Eat good, eat happy.

Someone's sad for a banana.

Tuesday, March 16, 2010

An Origin Story!

What? No one else into comics books?

How much cooler is that title than "how I got into weight training?" Plus, I wanted to use that image of Will Magnus and his Metal Men.

If you haven't noticed, the top-right corner of this blog now has new pages. The "why the blog" section states why I write, but it still doesn't really tell much about my endeavors into exercise and fitness. Mostly because I don't want to bore everyone and it's not much benefit for everyone else to read up on.

But, I figure why not do this now and get it out of the way (unlike my pile of schoolwork). So away we go.

I didn't plays sports as a kid. I spent my time watching cartoons and playing video games - and I still do to an extent. Sports didn't appeal to me cause I thought the other kids were aggressive as can get.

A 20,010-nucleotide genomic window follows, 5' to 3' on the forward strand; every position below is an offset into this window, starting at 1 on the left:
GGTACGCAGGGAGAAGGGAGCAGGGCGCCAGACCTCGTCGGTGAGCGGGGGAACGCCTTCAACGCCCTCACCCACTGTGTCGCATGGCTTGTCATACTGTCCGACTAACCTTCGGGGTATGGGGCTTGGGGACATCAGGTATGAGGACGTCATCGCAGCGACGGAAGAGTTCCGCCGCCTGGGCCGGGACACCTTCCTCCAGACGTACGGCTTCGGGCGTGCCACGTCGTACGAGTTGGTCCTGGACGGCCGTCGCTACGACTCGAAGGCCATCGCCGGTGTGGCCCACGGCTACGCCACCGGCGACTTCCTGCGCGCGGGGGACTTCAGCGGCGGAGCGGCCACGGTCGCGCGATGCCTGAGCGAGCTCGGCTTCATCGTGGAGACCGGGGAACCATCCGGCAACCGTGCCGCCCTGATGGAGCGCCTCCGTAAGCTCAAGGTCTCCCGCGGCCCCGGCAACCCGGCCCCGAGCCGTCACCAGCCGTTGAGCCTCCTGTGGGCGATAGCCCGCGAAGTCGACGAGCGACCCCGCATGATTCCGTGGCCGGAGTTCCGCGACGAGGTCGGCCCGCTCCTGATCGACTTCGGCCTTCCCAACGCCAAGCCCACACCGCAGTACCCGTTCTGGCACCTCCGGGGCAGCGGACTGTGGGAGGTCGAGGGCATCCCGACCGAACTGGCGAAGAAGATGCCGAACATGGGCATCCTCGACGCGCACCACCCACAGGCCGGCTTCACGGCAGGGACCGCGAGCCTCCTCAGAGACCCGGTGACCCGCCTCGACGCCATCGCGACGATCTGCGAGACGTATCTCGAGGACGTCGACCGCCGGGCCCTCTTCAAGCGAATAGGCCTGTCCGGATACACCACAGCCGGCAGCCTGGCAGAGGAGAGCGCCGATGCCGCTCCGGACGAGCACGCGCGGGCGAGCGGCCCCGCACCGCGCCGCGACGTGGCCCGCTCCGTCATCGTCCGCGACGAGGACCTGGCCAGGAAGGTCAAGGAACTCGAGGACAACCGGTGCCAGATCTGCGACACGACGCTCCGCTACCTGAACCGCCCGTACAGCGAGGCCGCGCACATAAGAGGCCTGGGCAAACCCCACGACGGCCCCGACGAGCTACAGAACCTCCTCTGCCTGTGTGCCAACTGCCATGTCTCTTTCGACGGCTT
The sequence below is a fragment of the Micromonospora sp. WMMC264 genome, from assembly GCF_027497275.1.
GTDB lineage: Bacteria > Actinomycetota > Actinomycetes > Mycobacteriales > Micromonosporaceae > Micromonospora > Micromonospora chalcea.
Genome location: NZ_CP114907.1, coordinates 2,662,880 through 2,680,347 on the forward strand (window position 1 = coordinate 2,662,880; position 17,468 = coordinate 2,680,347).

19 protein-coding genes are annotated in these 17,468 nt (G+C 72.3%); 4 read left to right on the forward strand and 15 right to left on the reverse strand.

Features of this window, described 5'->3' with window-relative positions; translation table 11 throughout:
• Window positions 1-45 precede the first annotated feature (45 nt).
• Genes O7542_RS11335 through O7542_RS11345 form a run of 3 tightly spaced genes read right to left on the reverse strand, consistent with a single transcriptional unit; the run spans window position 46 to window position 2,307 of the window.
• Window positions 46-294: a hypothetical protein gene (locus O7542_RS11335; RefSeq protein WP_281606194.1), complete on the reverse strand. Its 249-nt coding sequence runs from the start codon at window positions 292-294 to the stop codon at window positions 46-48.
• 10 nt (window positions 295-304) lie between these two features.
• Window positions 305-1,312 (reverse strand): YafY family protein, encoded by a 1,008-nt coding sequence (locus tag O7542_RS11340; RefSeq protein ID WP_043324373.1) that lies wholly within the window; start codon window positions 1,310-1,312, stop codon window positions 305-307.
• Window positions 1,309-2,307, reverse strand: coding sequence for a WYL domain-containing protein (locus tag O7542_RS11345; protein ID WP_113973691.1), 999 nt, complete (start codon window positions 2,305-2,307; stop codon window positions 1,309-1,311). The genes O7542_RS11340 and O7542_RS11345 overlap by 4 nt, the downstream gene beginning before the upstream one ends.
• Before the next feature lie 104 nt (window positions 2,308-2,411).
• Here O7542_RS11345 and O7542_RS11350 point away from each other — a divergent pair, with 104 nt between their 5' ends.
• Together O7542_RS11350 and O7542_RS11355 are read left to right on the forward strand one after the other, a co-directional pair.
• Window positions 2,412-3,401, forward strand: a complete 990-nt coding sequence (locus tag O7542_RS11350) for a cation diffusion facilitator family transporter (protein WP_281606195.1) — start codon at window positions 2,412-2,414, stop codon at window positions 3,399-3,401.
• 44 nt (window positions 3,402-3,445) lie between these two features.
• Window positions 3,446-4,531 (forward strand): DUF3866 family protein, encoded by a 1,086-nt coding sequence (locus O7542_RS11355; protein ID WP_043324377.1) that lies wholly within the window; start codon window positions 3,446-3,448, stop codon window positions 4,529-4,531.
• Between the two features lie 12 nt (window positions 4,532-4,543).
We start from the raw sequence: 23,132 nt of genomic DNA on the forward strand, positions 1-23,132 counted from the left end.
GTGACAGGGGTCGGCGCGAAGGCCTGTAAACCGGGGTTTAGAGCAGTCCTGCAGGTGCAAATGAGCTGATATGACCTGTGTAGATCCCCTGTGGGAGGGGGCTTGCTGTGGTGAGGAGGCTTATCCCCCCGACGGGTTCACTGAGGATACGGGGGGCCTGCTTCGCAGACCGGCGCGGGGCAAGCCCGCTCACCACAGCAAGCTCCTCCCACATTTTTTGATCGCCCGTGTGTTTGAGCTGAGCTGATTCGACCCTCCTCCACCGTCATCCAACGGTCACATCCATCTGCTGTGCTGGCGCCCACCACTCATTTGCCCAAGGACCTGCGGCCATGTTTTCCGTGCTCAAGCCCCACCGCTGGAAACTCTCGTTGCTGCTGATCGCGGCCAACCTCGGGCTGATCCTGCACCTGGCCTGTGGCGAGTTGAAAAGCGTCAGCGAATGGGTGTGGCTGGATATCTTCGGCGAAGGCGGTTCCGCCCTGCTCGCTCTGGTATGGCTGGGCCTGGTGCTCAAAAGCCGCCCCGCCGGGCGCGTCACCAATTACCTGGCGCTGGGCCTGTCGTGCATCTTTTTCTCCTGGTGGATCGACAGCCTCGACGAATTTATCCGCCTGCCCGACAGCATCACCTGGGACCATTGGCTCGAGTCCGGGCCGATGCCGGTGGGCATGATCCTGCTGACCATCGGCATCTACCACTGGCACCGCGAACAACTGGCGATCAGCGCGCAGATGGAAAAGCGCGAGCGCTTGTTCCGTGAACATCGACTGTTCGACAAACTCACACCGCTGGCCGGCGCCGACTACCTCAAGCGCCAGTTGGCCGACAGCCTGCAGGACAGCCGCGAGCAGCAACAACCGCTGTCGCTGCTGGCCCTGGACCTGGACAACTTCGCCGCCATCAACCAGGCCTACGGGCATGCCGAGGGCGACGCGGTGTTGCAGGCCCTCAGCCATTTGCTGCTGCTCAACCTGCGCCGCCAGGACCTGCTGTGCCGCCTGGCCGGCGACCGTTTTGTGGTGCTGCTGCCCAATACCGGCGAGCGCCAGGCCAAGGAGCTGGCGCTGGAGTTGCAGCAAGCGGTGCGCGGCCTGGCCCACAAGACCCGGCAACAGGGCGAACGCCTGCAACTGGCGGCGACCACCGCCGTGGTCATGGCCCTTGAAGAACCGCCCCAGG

No thank you. My parents told me be a good boy.

The first time I touched a dumbbell was in 5th grade. I only did so because I got mad when 2 friends asked me to flex a bicep and laughed. For whatever reason, my sister had a 5 lb. dumbbell at home. Later that day I, idiotically, grabbed it and did 2 or 3 sets of 50 curls. I had no idea what I was doing, but my arms were on fire for 3 days.

Fast forward to high school. I spent mornings doing push-ups and crunches, but that ended fast.

My freshman year I got accustomed to the weight room during gym class, although I wasn't in there on a regular basis nor did I have a clue about what I should be doing. The machines I used didn't translate into any noticeable results of size or strength.